WORDS: ELEN SHUTE ~ ART: EMMA PETTERSSON
Someone said that to me recently. I think what he meant was that nobody has access to our innermost thoughts, and we are the ultimate guardians of our own identities.Pheromones and body-language notwithstanding, we choose how much and what aspects of ourselves to share with the world.
Everyone must know of someone who lives a closeted double life – publically straight, gay behind closed doors, for example. That is down the extreme end of the spectrum, but to some extent, everyone with self-awareness is forging – perhaps in the dual meanings of both creating and falsifying – their own public identity.
Take the humble curriculum vitae as a case study. I have never read a CV that declared its owner to be unreasonable or incompetent, and yet I have rubbed shoulders with the occasional colleague who fits this description.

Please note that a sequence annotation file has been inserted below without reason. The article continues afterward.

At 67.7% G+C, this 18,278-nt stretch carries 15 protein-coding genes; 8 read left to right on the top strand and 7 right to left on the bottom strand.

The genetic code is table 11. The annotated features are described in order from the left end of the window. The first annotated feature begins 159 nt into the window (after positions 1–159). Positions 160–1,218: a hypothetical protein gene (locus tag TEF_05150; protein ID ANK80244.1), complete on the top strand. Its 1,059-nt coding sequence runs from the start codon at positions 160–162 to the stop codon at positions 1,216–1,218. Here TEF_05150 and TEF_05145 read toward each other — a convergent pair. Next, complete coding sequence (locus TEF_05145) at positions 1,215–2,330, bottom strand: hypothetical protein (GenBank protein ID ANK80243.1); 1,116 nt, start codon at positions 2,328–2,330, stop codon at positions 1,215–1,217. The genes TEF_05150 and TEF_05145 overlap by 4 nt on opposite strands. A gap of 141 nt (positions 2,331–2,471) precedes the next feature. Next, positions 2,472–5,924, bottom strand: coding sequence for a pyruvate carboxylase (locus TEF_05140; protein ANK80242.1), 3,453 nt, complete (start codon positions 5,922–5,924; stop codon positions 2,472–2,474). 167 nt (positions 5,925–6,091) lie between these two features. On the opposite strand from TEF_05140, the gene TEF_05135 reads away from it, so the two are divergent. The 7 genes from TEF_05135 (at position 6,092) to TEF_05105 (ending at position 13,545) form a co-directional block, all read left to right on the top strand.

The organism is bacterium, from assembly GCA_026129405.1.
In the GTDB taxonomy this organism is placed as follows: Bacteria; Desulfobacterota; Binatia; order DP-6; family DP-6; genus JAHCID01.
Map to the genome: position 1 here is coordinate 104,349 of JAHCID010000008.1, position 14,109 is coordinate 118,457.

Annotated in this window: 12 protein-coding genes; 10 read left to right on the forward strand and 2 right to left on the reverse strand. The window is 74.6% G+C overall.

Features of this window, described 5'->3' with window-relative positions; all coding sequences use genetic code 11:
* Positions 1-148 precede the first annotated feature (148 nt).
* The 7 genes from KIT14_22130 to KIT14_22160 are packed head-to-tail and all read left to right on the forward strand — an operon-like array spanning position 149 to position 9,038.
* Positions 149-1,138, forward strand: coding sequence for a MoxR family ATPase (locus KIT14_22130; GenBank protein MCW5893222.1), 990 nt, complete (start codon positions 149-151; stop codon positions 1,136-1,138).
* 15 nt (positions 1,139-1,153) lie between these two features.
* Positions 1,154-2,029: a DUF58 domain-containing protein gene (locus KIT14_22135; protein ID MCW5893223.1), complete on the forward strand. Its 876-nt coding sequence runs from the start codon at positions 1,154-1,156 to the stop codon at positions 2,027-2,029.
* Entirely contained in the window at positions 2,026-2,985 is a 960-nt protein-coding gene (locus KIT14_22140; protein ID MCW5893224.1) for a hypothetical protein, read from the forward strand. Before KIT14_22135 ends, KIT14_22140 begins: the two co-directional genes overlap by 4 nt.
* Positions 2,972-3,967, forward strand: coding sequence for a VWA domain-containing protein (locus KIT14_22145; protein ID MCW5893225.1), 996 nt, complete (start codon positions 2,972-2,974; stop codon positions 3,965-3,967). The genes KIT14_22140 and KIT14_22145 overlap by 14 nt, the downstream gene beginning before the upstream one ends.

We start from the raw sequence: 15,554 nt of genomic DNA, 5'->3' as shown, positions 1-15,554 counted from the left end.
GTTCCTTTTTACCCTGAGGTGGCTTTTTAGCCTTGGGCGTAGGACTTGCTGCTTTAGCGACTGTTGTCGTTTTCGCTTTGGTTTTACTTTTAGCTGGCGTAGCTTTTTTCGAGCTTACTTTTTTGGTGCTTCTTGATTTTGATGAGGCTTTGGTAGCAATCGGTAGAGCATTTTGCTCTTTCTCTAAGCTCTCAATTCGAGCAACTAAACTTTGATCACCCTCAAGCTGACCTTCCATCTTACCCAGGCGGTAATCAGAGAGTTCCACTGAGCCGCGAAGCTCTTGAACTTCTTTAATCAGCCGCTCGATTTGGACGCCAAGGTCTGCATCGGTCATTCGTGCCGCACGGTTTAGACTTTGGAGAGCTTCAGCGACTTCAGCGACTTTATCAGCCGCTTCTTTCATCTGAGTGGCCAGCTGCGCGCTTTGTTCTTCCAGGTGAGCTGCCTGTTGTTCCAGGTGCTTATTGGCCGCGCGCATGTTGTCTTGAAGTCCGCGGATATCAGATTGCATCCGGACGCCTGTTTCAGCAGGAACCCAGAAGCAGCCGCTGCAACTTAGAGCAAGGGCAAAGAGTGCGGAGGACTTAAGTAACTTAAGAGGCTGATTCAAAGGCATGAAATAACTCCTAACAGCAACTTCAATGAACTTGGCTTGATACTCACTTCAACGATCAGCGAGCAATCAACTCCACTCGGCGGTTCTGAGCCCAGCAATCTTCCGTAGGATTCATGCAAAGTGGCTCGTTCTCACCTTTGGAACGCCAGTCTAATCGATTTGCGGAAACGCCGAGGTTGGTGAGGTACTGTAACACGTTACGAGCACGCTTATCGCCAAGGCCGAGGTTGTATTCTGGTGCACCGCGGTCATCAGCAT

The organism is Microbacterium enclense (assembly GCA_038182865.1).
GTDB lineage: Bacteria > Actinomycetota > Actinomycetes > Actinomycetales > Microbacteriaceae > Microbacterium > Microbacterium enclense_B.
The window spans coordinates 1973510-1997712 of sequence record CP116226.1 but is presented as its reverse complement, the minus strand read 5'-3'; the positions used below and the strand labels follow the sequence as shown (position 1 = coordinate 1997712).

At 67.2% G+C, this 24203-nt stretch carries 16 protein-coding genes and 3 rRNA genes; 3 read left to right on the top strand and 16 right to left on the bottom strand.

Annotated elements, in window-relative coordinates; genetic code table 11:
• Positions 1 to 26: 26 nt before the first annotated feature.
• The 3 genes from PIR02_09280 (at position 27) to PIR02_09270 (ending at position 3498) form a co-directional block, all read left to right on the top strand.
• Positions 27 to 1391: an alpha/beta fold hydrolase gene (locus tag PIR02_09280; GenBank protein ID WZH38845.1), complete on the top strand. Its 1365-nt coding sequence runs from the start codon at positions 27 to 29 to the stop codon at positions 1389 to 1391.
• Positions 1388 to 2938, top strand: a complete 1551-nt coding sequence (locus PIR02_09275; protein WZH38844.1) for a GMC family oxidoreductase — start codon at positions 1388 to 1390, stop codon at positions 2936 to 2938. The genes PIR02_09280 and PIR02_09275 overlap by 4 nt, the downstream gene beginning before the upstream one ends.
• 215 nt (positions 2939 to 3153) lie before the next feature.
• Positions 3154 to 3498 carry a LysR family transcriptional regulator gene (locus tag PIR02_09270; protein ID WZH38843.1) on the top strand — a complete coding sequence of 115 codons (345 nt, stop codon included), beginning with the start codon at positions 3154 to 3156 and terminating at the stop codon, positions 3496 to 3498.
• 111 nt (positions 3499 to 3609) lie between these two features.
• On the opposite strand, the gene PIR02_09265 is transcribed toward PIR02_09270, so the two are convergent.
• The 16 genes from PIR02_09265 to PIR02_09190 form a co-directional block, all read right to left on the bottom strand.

In the digital age, the creation and sharing of an idealised identity is only intensifying. Unrepresentative samples of our lives make it into our Facebook status updates, and photos of ourselves can be airbrushed to perfection.
It is a sobering thought that digital archaeologists of the future might get a more accurate picture of our lives from studying our credit card bills than from the bits of our lives we choose to write about and take pictures of.
So if the uncensored version of your identity exists only inside your head, and nobody else knows your inner workings, does that mean that everyone is essentially an island? And if so, which is more important – the ‘island’ you inside your head, or the ‘you’ as shared with other people?
Taking the analogy of an island, imagine yourself to be stranded on one, Robinson Crusoe-style. You have no hope of ever being rescued, of seeing, speaking to, hugging, or laughing with another person as long as you live.
Do you still feel that you, your life, is worthwhile? In despair, do you let yourself starve to death or die of thirst, or find the nearest cliff to jump off? Or do you find meaning in your own private world?
You could study seabird behaviour, create beautiful works of cave art, or compose poems and recite them to the wind and waves. Barring moments of despair, I think most people would choose the latter course.
But still, life is surely better shared. Welcome to the human archipelago.